http://www.tac-def-tx.com/
    CHL INSTRUCTOR
    Retired LEO
    NRA member
    TCHA member

  4. #3
    Senior Member Array flagflyfish's Avatar
    Join Date
    Apr 2007
    Location
    Fairbanks, Alaska
    Posts
    993
    Maybe we could exile them to ......
    >
    >
    >
    >
    >
    >
    >
    >
    >
    >
    >
    >
    >
    >
    >
    >
    >
    >
    >
    >
    >
    >
    >
    >
    >
    >
    >
    >
    >
    >
    >
    >
    >
    >
    Mexico!!!
    "These are the times that try men's souls. The summer soldier
    and the sunshine patriot will, in this crisis, shrink from the
    service of his country; but he that stands it now, deserves the
    love and thanks of man and woman."

    -- Thomas Paine (The American Crisis, No. 1, 19 December 1776)

  5. #4
    BAC
    BAC is offline
    VIP Member Array BAC's Avatar
    Join Date
    May 2007
    Location
    Tampa, FL
    Posts
    2,292
    And here I thought our main concern right now was fire.


    -B

  6. #5
    Member Array The Arverni's Avatar
    Join Date
    Feb 2008
    Location
    NC
    Posts
    131
    Quote Originally Posted by Reborn View Post
    Wait till they can't afford their habit and more and watch that change.
    So true. I don't have the statistics, but years ago, I was in a class that was visited by a master Sgt. from the local PD, and he told us that about 80% of the property crimes committed in our county were perpetrated by a core group of about 60 individuals who were stealing to feed their drug habits. Now add to that all the violence and killing (gang and otherwise) that's related to drug deals and fighting over drug sales territory, and it probably accounts for a high percentage of our crimes. Every state needs a three-strikes law that will simply warehouse these people for 20 years without the possibility of parole, regardless of how minor the strikes. I would happily pay more taxes for this. MORE PRISONS! Oh, and if they're not US citizens, deport them!
    Yes, the world has gotten smaller, but it will always be too big to be ruled by unelected bureaucrats.

  7. #6
    BAC
    BAC is offline
    VIP Member Array BAC's Avatar
    Join Date
    May 2007
    Location
    Tampa, FL
    Posts
    2,292
    Quote Originally Posted by The Arverni View Post
    Every state needs a three-strikes law that will simply warehouse these people for 20 years without the possibility of parole, regardless of how minor the strikes.
    Interesting. A homeless person in Michigan was penalized by this for breaking into a warehouse during the winter three times, and is doing life or some other exorbitantly long sentence. Perhaps we should think this one over before jumping in head first.

    MORE PRISONS! Oh, and if they're not US citizens, deport them!
    Incidentally, we probably wouldn't need more if we deported non-citizens.


    -B

  8. #7
    VIP Member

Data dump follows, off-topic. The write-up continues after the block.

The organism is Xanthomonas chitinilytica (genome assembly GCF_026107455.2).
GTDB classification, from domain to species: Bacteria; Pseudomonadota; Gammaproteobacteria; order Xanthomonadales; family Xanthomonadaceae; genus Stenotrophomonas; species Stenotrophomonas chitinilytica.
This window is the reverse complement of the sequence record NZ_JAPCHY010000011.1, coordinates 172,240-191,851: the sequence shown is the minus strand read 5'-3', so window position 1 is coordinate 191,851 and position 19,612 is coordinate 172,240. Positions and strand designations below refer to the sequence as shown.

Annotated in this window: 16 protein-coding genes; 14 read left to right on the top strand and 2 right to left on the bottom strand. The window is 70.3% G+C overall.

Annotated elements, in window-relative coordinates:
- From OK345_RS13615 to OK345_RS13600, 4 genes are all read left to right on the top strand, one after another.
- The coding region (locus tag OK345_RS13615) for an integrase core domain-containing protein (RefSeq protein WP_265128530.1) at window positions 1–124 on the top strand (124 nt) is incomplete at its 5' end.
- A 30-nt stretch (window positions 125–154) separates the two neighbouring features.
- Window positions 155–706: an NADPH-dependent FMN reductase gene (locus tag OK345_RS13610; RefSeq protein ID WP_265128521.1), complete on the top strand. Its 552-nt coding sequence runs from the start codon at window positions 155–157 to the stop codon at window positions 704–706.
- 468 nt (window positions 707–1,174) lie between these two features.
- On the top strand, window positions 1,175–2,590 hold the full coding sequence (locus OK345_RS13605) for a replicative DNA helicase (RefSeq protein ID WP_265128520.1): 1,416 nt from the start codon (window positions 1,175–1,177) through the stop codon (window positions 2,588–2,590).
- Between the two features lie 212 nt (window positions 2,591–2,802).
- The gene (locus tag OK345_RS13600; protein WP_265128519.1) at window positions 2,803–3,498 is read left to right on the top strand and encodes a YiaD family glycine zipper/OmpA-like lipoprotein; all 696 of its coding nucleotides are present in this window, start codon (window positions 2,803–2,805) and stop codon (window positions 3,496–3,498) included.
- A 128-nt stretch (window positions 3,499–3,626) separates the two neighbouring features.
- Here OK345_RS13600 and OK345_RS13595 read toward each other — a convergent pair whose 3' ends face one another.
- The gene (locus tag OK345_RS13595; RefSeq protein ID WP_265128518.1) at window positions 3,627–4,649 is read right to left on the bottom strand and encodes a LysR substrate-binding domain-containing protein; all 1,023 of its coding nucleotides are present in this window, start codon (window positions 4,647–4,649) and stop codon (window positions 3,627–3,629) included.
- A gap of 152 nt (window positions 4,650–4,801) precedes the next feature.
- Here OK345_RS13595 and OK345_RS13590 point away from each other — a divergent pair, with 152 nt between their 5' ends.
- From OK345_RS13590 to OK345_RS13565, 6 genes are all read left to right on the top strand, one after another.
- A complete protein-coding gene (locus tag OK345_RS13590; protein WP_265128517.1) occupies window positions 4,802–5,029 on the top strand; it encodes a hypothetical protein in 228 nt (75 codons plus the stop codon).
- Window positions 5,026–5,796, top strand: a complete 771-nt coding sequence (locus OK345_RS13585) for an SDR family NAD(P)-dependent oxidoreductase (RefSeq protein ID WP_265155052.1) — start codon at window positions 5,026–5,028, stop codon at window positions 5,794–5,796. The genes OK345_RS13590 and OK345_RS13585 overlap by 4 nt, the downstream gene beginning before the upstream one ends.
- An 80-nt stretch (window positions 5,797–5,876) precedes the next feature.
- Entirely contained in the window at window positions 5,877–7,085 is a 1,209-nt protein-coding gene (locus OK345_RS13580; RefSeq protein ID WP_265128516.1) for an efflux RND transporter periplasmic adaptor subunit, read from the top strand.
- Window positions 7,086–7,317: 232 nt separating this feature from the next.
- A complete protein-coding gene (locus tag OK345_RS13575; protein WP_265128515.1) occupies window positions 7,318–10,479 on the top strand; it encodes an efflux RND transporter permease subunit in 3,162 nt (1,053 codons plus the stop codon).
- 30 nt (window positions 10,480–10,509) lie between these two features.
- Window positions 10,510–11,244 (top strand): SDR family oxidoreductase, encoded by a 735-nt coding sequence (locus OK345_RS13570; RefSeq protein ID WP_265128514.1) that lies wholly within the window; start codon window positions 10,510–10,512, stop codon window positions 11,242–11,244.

Array Miggy's Avatar
    Join Date
    Jul 2005
    Location
    Miami-Dade, FL
    Posts
    6,258
    Quote Originally Posted by BAC View Post
    Incidentally, we probably wouldn't need more if we deported non-citizens.
    In 2003 and according to DOJ stats, 270,000 illegals were serving prison time
    You have to make the shot when fire is smoking, people are screaming, dogs are barking, kids are crying and sirens are coming.
    Randy Cain.

    Ego will kill you. Leave it at home.
    Signed: Me!

  9. #8
    BAC
    BAC is offline
    VIP Member Array BAC's Avatar
    Join Date
    May 2007
    Location
    Tampa, FL
    Posts
    2,292
    That many...? Disgraceful. And folks tell me illegal immigration is an "untouchable issue" in politics.


    -B

  10. #9
    Member Array The Arverni's Avatar
    Join Date
    Feb 2008
    Location
    NC
    Posts
    131
    Quote Originally Posted by BAC View Post
    Interesting. A homeless person in Michigan was penalized by this for breaking into a warehouse during the winter three times, and is doing life or some other exorbitantly long sentence. Perhaps we should think this one over before jumping in head first.
    -B
    True, nothing is perfect, but there is a path that one follows on the way to becoming a career criminal. Once it can be demonstrated that a person is on this path, they should be pulled out of society before they escalate to doing serious harm to others.
    Yes, the world has gotten smaller, but it will always be too big to be ruled by unelected bureaucrats.

  11. #10
    Distinguished Member Array mr.stuart's Avatar
    Join Date
    Jun 2006
    Location
    usa-southeast texas
    Posts
    1,707
    We would not need more prisons if parents did their job.OOPS!That was politcally incorrect!

  12. #11
    Moderator
    Array RETSUPT99's Avatar
    Join Date
    Jul 2006
    Location
    Central Florida
    Posts
    44,640
    We are not tough enough...prisons are a joke!

    Eliminate early release for 'good' behavior (another joke)...
    Eliminate parole...
    Serve the FULL sentence...
    No TV...
    No weights...
    Stay in your cell (24-7)...
    Educational magazines/books only...
    No smoking...
    Pay for your stay...
    Work for your food (gardens...or something)...
    Harsh penalties for trouble makers in jails (longer sentences)...
    Conclude death penalties in a much shorter time period...